OR27-2 11C-Methionine PET-CT co-registered with volume MRI identifies residual functioning tumour in acromegaly

Program: Abstracts - Orals, Featured Poster Presentations, and Posters
Session: OR27-Pituitary: Acromegaly and Prolactinoma
Sunday, June 16, 2013: 11:15 AM-12:45 PM
Presentation Start Time: 11:30 AM
Room 135 (Moscone Center)
Olympia Koulouri*1, Narayanan Kandasamy1, Carla M Moran1, V Krishna K Chatterjee1, David Halsall2, Hk Cheow3, Nagui Antoun3, Andrew Hoole3, Neil Burnet1, Neil Donnelly3, Richard Mannion3, John Pickard1 and Mark Gurnell1
1University of Cambridge & Addenbrooke's hospital, Cambridge, United Kingdom, 2University of Cambridge & Addenbrooke's hospital, 3Addenbrooke's hospital, Cambridge, United Kingdom
Although MRI remains the investigation of choice for pituitary imaging, it does not reliably identify all secretory microadenomas, and cannot always discriminate residual tumour from post-surgical change following hypophysectomy. We hypothesised that (i) imaging with the PET ligand 11C-methionine, which is taken up at sites of peptide/protein synthesis, would permit more reliable identification of functioning pituitary adenoma, and (ii) co-registration of PET-CT with volume MRI would yield more accurate anatomical localisation of 11C-methionine uptake.

We studied subjects with acromegaly in whom MRI had identified possible residual tumour following transsphenoidal surgery (TSS). We deliberately chose patients with acromegaly to allow correlation of radiological findings with clinical and biochemical markers of disease activity.

In three patients with suspected residual tumour on post-operative MRI, but in whom clinical and biochemical assessment confirmed remission, 11C-Methionine PET-CT-MRI showed no corresponding pathological tracer uptake. In contrast, in three patients with persistent active acromegaly following surgery, 11C-Methionine PET-CT-MRI demonstrated tracer uptake at the site of suspected residual tumour, which was confirmed at repeat TSS in one patient (the other two are awaiting surgery). In another patient, who elected to be treated with primary medical therapy, but in whom adequate control was not achieved despite somatostatin analogue and GH antagonist therapy, MRI revealed only a thin rim of tissue lining an enlarged pituitary fossa. However, 11C-Methionine PET-CT-MRI demonstrated focal tracer uptake, which was confirmed at subsequent surgery to be due to a strongly positive GH-staining somatotroph adenoma.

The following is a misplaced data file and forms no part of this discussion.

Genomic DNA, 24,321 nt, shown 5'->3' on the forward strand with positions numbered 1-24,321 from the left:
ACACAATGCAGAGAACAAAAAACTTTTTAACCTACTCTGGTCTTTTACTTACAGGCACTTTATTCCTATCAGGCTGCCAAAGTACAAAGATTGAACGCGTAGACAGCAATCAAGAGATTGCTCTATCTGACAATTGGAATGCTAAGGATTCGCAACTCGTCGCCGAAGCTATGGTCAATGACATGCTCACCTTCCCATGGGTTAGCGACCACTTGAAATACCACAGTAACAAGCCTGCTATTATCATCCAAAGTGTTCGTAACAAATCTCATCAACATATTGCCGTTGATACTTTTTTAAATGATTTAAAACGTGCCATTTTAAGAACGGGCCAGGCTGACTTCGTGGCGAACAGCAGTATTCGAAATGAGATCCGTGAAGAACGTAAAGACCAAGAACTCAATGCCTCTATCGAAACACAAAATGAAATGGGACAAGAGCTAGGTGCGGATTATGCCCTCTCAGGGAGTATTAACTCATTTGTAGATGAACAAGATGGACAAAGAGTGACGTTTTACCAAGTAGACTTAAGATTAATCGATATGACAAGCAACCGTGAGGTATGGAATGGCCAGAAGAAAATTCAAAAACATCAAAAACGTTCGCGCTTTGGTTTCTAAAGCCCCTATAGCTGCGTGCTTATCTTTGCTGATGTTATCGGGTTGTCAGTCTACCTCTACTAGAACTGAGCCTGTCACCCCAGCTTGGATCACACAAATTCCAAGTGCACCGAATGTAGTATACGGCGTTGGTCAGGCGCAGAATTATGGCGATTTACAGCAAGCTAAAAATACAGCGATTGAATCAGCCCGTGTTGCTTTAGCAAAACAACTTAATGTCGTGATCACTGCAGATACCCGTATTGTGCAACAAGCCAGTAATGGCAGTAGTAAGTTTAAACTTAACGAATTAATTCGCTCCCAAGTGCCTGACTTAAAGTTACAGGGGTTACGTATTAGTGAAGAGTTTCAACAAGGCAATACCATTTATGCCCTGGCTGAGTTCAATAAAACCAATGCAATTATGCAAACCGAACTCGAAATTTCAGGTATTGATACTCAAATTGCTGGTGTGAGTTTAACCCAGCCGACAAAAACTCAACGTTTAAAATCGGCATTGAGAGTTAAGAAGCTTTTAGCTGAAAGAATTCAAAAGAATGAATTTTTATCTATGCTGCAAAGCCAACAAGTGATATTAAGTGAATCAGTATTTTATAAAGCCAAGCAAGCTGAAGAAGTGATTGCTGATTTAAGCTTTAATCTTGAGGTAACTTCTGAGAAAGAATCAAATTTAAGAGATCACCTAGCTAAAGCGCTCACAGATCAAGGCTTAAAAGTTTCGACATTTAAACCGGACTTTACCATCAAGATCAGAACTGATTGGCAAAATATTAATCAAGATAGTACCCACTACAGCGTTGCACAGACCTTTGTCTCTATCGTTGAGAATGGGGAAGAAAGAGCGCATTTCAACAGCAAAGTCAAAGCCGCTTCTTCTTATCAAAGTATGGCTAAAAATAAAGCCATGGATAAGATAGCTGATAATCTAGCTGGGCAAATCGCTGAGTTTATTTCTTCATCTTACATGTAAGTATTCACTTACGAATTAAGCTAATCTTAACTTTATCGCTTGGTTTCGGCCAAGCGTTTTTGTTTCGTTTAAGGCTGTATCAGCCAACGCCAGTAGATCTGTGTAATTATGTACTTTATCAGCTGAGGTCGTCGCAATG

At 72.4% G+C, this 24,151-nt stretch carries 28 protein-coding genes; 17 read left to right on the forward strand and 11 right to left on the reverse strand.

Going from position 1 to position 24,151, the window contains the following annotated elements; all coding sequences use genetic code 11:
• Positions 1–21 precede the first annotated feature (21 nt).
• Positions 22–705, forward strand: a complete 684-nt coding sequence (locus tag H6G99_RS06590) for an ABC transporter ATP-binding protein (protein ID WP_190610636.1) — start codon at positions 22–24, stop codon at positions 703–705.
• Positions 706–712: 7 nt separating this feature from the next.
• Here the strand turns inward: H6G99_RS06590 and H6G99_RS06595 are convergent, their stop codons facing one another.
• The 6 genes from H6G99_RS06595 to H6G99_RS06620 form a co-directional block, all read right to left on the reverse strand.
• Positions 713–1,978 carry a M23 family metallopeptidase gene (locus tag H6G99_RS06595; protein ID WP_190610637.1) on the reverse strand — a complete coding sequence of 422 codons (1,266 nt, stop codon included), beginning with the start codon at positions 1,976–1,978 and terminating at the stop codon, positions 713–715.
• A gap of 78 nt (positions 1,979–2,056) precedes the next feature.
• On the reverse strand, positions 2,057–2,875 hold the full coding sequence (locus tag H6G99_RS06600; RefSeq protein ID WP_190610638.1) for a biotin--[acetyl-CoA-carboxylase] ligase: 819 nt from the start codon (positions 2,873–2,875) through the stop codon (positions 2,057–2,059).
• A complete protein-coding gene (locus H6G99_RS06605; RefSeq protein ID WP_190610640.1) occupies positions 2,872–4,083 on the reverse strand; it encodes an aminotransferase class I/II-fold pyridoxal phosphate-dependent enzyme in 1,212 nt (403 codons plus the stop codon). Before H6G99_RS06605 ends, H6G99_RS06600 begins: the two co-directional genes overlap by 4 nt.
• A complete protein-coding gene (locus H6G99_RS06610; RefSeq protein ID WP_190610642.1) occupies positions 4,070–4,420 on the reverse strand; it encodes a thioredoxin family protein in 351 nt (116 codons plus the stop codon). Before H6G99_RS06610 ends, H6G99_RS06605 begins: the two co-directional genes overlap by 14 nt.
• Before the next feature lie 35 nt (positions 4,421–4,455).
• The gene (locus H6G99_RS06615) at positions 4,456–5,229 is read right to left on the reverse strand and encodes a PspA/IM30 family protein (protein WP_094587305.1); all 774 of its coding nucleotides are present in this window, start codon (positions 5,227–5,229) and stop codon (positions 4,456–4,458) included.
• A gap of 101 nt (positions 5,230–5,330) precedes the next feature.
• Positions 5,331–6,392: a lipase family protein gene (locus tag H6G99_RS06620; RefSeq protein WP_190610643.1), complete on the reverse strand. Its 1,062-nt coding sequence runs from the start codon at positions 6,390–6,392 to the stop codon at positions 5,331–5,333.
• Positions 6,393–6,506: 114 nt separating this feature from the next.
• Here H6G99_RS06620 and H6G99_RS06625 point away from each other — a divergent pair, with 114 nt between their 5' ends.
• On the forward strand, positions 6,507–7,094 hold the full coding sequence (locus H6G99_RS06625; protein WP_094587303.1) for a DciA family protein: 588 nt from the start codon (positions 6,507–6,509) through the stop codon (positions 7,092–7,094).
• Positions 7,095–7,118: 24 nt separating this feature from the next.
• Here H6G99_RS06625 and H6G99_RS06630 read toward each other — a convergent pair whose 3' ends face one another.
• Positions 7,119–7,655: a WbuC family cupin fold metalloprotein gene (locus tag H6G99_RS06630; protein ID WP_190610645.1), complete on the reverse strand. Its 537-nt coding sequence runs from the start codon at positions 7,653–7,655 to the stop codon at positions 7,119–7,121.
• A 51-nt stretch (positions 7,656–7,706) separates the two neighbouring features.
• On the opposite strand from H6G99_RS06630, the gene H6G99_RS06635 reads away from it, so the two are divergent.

Our preliminary findings suggest that 11C-Methionine PET-CT co-registered with MRI is a useful adjunct for identifying functioning residual pituitary tumour when MRI appearances are inconclusive. As peptide/protein synthesis is a common property of all pituitary tumours (including so-called non-functioning pituitary adenomas) it is likely that 11C-Methionine PET-CT-MRI will find application in all tumour subtypes.

Disclosure: MG: Researcher, Ipsen, Speaker, Novartis Pharmaceuticals. Nothing to Disclose: OK, NK, CMM, VKKC, DH, HC, NA, AH, NB, ND, RM, JP

*Please take note of The Endocrine Society's News Embargo Policy at http://www.endo-society.org/endo2013/media.cfm